I often forget that I know things the average person doesn’t. I don’t mean that to sound snobby. What I mean is that when you spend your whole day navigating the internet, posting to blogs and social media, and responding to email, you forget that some people don’t go on the internet at all. (Horrors!)
ExactTarget just released a fascinating new chapter in their Subscribers, Fans and Followers series. It’s called “Marketers From Mars.” And before they got me with the research, they hooked me with the wonderful, 1950’s space race graphics that they used throughout the pages.
The report contends that the modern marketer is like the space explorers of the past. We’re left our connected world behind in favor of technologically advanced devices and web tools. We’re Tweeting and Instagramming photos while much of the world is still talking on the phone and sifting through old snapshots they had processed at the Fotomat ten years ago.
ExactTarget says that 90% of marketers own smartphones but only 51% of consumers have one. That means that you’re cutting off almost half your potential audience if you rely on a smartphone app to promote your brand.
41% of marketers say they’ve bought something as a direct result of seeing it on Facebook. The number drops to 31% when you asked consumers with smartphones. For those without smartphones, the number drops to only 12%.
There are a few areas where the two groups think alike. Almost an equal percentage of marketers and consumers check their email first thing in the morning. They both subscribe to brands hoping for coupons and deals and they’re both more selective about which companies they subscribe to.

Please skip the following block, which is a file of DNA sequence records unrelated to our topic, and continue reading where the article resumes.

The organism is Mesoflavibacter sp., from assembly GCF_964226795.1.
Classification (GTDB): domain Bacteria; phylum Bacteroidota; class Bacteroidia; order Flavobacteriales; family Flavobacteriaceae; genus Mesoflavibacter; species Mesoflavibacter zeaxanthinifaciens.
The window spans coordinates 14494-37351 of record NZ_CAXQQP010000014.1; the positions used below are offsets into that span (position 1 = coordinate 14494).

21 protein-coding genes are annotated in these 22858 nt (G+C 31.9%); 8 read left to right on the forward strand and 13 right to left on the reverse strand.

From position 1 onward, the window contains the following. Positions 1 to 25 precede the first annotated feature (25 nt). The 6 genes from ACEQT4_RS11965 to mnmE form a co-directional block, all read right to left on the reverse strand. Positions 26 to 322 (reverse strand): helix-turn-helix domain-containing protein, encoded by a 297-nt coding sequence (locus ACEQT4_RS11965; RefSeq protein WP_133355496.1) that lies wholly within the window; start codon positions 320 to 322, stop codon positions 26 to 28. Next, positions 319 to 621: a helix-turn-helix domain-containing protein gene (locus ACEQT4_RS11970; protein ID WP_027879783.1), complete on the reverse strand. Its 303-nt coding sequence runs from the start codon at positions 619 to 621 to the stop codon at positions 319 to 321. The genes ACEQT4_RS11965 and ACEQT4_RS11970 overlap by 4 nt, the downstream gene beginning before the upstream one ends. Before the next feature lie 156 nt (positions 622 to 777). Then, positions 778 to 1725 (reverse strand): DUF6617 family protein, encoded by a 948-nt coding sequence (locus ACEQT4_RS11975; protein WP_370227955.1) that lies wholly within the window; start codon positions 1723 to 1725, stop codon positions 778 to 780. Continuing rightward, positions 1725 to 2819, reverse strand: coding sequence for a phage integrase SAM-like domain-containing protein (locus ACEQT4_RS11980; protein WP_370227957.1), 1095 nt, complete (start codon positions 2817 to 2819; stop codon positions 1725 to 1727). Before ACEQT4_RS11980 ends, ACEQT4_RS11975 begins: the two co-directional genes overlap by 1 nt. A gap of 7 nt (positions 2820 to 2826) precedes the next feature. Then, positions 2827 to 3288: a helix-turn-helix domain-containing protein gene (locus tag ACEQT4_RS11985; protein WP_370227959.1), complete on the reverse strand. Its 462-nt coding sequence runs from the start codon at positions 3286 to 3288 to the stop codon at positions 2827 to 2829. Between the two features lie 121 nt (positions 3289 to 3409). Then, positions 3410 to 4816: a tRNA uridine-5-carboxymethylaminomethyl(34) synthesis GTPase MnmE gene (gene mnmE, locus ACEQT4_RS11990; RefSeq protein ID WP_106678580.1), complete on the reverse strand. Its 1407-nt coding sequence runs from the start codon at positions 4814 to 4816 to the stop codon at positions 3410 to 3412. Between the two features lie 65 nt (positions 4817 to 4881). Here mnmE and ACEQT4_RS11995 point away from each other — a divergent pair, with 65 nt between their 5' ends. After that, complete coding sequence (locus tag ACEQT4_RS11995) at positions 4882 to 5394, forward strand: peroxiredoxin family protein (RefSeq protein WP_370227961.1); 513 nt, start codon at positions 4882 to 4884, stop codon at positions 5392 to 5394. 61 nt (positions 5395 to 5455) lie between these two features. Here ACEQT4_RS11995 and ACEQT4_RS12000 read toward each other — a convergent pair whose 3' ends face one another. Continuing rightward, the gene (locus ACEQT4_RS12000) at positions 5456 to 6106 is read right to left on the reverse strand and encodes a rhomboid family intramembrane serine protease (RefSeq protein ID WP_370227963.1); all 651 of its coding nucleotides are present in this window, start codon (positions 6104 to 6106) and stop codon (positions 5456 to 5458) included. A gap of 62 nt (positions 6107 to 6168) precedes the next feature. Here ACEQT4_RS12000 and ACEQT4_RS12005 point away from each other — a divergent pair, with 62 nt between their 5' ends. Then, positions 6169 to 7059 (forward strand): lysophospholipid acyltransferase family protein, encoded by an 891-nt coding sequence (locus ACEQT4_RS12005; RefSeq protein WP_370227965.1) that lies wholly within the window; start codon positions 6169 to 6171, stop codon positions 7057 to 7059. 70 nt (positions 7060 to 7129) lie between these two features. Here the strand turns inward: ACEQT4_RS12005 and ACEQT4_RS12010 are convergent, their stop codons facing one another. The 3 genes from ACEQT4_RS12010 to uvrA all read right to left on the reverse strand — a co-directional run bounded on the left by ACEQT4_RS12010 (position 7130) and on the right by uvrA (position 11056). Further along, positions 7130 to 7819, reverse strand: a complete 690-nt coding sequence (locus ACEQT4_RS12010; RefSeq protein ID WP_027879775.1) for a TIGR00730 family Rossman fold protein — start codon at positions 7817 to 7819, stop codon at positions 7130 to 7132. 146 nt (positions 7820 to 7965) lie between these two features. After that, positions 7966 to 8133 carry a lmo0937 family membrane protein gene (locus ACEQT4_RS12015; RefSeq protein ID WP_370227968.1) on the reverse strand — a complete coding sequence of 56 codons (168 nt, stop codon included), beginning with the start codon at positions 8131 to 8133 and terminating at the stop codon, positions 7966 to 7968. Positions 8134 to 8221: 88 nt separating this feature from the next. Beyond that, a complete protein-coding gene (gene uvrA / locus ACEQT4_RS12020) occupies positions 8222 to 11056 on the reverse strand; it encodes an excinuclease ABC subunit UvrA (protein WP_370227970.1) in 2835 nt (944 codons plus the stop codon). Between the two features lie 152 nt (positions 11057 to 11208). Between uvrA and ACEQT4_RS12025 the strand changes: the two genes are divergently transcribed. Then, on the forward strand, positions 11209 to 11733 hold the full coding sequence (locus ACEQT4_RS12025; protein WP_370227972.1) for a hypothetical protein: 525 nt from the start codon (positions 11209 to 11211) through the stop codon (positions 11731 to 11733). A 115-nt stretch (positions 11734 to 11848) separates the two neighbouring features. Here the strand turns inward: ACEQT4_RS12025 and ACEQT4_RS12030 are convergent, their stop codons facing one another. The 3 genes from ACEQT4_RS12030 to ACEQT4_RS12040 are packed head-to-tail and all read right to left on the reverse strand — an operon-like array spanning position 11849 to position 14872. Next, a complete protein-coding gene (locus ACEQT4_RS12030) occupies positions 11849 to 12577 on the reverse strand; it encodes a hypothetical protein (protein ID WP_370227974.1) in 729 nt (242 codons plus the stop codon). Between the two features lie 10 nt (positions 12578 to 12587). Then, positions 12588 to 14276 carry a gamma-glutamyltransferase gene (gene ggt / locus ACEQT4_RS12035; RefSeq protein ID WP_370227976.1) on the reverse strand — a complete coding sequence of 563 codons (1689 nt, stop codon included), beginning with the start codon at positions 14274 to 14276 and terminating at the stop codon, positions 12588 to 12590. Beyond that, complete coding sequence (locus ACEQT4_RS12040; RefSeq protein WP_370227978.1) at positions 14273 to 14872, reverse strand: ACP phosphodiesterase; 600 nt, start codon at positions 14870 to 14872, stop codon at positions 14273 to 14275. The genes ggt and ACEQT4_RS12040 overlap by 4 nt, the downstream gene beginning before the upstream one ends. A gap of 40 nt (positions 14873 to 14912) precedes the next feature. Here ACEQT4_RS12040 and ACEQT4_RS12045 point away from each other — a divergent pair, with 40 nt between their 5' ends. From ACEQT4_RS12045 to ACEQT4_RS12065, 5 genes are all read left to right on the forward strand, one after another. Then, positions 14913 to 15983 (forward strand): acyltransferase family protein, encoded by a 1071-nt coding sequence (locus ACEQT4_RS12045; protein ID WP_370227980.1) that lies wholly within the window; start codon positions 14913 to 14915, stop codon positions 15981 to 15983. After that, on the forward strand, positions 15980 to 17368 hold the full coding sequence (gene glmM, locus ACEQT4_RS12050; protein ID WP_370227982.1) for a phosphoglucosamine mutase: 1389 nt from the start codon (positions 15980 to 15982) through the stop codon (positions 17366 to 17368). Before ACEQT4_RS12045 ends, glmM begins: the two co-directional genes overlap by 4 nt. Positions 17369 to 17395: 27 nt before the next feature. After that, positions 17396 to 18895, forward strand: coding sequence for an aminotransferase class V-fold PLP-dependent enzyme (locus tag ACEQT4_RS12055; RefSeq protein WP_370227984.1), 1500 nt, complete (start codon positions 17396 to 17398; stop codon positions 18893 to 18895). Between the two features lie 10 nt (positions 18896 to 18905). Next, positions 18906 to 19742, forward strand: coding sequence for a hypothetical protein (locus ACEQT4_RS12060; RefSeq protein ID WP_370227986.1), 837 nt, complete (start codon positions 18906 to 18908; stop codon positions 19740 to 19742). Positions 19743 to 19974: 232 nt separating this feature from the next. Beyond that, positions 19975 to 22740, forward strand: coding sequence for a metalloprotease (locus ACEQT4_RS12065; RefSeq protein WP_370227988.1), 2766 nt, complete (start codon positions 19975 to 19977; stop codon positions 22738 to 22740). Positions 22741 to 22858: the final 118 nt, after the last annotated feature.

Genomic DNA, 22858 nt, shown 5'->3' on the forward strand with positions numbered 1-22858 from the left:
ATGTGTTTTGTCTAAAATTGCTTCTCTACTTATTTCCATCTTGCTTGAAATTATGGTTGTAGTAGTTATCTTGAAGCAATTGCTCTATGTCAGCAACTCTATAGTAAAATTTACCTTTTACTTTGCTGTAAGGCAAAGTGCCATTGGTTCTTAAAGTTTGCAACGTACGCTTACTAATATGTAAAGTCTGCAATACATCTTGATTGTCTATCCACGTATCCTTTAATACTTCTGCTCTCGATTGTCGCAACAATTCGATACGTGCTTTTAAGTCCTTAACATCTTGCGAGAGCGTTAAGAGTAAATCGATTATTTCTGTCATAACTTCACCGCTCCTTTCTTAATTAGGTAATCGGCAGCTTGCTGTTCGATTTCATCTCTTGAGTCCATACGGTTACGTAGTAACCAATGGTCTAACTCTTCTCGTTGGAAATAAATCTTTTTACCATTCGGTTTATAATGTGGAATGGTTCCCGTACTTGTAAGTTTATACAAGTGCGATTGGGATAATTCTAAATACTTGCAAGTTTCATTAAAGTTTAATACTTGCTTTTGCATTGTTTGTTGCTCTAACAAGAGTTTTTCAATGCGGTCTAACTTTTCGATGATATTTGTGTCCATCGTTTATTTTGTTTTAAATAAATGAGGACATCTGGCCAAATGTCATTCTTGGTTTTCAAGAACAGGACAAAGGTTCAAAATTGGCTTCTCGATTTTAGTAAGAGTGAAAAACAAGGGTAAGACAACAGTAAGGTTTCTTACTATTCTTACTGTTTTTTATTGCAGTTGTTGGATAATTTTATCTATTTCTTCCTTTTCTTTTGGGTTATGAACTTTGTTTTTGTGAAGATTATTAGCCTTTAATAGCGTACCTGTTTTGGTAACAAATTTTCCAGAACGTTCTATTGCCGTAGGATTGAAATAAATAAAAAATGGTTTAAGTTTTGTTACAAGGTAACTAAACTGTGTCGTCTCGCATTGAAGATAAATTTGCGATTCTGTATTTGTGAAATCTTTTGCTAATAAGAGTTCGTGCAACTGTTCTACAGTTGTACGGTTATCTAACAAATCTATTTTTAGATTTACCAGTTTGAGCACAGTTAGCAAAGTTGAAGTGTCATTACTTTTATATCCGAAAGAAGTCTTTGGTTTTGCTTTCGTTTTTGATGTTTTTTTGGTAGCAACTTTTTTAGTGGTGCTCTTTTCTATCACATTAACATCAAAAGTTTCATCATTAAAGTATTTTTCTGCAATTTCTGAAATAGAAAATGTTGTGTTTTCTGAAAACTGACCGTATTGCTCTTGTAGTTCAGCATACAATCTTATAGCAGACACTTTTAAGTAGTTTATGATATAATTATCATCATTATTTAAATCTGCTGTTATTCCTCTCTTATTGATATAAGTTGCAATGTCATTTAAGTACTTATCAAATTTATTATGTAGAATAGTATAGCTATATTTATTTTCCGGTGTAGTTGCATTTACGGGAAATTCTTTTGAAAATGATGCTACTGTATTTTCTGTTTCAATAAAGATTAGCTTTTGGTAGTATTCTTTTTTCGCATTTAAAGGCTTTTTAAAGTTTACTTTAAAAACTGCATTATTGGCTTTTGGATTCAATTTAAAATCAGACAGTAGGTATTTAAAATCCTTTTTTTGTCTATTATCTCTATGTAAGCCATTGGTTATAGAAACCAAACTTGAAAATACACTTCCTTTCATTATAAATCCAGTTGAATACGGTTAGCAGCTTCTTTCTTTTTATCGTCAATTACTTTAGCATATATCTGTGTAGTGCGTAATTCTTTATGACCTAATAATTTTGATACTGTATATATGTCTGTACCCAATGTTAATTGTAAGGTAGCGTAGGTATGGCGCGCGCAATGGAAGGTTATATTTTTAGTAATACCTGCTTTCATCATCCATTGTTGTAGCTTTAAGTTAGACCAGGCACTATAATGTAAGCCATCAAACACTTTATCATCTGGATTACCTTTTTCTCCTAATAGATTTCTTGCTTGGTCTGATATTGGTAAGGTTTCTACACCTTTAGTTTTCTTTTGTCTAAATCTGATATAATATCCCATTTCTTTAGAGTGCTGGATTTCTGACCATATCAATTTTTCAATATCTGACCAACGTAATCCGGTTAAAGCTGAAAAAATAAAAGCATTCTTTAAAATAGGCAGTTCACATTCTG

But the differences outweigh the similarities not only in number but in what they represent. Look at this chart from the new report. They asked both marketers and consumers where they should be spending their time and effort in order to increase customer loyalty and service.
This is worrisome. Marketers have always been told that the secret to an active Facebook page is the use of related content so it’s not all one promotional update after another. 23% of marketers agree, but only 6% of consumers thought this was a good idea. Consumers do want more Facebook, but mostly, they want email and websites.
Smartphone app? Geez, don’t bother with these numbers and Twitter’s out, too. Google Plus is more interesting to consumers than to marketers but in the grand scheme it’s not important at all.
If you believe these numbers, then it’s time to reassess your marketing campaigns for the rest of the year. Ramp up email, cut back on fresh content, forget mobile and keep posting promotions on Facebook. Does that sound like a plan to you?
Before you make any drastic changes (or decide not to make changes) download the free report from ExactTarget. It’s loaded with very interesting information and the spacy theme will keep you amused while you read.